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You don't - when indexed by VARCHAR2 you use FIRST, NEXT, PRIOR and LAST like the docs show you.
Looping Through Collection Elements (PRIOR and NEXT Methods) PRIOR(n) returns the index number that precedes index n in a collection. NEXT(n) returns the index number that succeeds index n. If n has no predecessor, PRIOR(n) returns NULL. If n has no successor, NEXT(n) returns NULL. For associative arrays with VARCHAR2 keys, these methods return the appropriate key value; ordering is based on the binary values of the characters in the string, unless the NLS_COMP initialization parameter is set to ANSI, in which case the ordering is based on the locale-specific sort order specified by the NLS_SORT initialization parameter. These methods are more reliable than looping through a fixed set of subscript values, because elements might be inserted or deleted from the collection during the loop. This is especially true for associative arrays, where the subscripts might not be in consecutive order and so the sequence of subscripts might be (1,2,4,8,16) or ('A','E','I','O','U'). Example 5-32 Using PRIOR and NEXT to Access Collection Elements DECLARE TYPE NumList IS TABLE OF NUMBER; n NumList := NumList(1966,1971,1984,1989,1999); BEGIN DBMS_OUTPUT.PUT_LINE('The element after #2 is #' || n.NEXT(2)); DBMS_OUTPUT.PUT_LINE('The element before #2 is #' || n.PRIOR(2)); n.DELETE(3); -- Delete an element to show how NEXT can handle gaps. DBMS_OUTPUT.PUT_LINE ('Now the element after #2 is #' || n.NEXT(2)); IF n.PRIOR(n.FIRST) IS NULL THEN DBMS_OUTPUT.PUT_LINE ('Can''t get PRIOR of the first element or NEXT of the last.'); END IF; END; /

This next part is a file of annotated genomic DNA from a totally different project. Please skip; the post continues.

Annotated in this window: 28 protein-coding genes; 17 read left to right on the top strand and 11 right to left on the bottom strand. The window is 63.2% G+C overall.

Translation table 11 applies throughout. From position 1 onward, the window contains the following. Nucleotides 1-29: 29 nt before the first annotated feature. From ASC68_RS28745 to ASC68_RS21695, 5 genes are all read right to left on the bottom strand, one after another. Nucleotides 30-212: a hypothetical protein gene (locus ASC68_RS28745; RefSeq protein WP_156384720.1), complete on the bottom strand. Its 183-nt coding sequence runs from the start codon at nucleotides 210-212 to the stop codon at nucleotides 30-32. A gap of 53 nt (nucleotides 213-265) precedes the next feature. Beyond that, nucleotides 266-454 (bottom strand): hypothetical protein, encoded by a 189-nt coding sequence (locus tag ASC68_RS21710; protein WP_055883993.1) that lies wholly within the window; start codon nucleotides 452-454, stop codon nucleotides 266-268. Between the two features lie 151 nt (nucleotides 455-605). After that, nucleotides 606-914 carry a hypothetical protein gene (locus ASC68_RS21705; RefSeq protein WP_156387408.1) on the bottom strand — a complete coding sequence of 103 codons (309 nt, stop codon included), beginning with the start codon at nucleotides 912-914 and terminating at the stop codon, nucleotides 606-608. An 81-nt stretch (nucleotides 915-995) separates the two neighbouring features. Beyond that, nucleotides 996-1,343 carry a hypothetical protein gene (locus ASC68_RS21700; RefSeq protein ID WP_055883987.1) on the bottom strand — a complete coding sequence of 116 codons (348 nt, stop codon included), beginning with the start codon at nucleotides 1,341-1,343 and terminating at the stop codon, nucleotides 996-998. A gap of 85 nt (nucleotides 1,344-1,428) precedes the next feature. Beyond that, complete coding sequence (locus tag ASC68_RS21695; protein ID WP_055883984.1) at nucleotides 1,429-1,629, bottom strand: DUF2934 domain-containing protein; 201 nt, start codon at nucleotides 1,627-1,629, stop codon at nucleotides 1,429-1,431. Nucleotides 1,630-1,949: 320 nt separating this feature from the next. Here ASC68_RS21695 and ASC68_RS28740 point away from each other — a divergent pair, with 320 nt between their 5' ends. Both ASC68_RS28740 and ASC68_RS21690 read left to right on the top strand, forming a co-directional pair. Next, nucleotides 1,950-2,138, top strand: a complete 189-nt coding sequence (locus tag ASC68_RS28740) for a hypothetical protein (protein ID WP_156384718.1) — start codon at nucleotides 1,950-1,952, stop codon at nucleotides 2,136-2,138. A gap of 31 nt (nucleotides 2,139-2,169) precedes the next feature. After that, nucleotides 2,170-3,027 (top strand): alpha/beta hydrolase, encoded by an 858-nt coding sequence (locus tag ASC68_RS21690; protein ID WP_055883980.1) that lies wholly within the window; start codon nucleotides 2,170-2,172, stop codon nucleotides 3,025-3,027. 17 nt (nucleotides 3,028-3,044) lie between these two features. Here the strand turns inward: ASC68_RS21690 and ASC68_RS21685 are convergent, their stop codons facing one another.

Which would look something like
SQL> ed Wrote file afiedt.buf 1 declare 2 type population is table of number index by varchar2(64); 3 city_population population; 4 l_index varchar2(64); 5 begin 6 city_population('Samillve') := 200; 7 city_population('Lindenhurst') := 300; 8 l_index := city_population.first; 9 while( l_index IS NOT NULL ) 10 loop 11 dbms_output.put_line(city_population(l_index )); 12 l_index := city_population.next(l_index); 13 end loop; 14* end; SQL> / 300 200 PL/SQL procedure successfully completed.
In For loop "i" act as index and it is a number but your associative array indexed with varchar2. So it won't compile.
you might have rewrite the block something like below
Please refer this link for looping associative arrays:
declare type population is table of number index by varchar2(64); city_population population; l_idx varchar2(64); begin city_population('Samillve') := 200; city_population('Lindenhurst') := 300; l_idx := city_population.FIRST; while (l_idx is not null) loop dbms_output.put_line( city_population(l_idx) ); l_idx := city_population.next(l_idx); end loop; end;